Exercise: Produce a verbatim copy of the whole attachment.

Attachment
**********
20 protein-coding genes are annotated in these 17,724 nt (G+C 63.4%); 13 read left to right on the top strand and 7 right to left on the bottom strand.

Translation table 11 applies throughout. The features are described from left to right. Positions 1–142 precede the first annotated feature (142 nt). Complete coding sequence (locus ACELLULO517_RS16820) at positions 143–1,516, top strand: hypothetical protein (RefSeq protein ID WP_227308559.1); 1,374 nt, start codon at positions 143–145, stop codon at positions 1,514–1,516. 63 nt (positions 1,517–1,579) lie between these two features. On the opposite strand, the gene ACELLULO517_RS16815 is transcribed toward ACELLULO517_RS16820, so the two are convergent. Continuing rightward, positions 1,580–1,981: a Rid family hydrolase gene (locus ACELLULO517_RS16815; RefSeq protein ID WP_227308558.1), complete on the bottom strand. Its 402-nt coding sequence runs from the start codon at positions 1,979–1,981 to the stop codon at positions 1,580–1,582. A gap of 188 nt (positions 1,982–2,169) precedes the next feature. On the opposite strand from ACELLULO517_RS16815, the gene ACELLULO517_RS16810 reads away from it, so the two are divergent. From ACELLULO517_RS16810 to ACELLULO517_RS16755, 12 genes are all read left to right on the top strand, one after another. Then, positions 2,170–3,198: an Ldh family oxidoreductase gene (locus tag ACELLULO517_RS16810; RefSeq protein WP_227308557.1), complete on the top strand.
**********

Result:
20 protein-coding genes are annotated in these 17,724 nt (G+C 63.4%); 13 read left to right on the top strand and 7 right to left on the bottom strand.

Translation table 11 applies throughout. The features are described from left to right. Positions 1–142 precede the first annotated feature (142 nt). Complete coding sequence (locus ACELLULO517_RS16820) at positions 143–1,516, top strand: hypothetical protein (RefSeq protein ID WP_227308559.1); 1,374 nt, start codon at positions 143–145, stop codon at positions 1,514–1,516. 63 nt (positions 1,517–1,579) lie between these two features. On the opposite strand, the gene ACELLULO517_RS16815 is transcribed toward ACELLULO517_RS16820, so the two are convergent. Continuing rightward, positions 1,580–1,981: a Rid family hydrolase gene (locus ACELLULO517_RS16815; RefSeq protein ID WP_227308558.1), complete on the bottom strand. Its 402-nt coding sequence runs from the start codon at positions 1,979–1,981 to the stop codon at positions 1,580–1,582. A gap of 188 nt (positions 1,982–2,169) precedes the next feature. On the opposite strand from ACELLULO517_RS16815, the gene ACELLULO517_RS16810 reads away from it, so the two are divergent. From ACELLULO517_RS16810 to ACELLULO517_RS16755, 12 genes are all read left to right on the top strand, one after another. Then, positions 2,170–3,198: an Ldh family oxidoreductase gene (locus tag ACELLULO517_RS16810; RefSeq protein WP_227308557.1), complete on the top strand.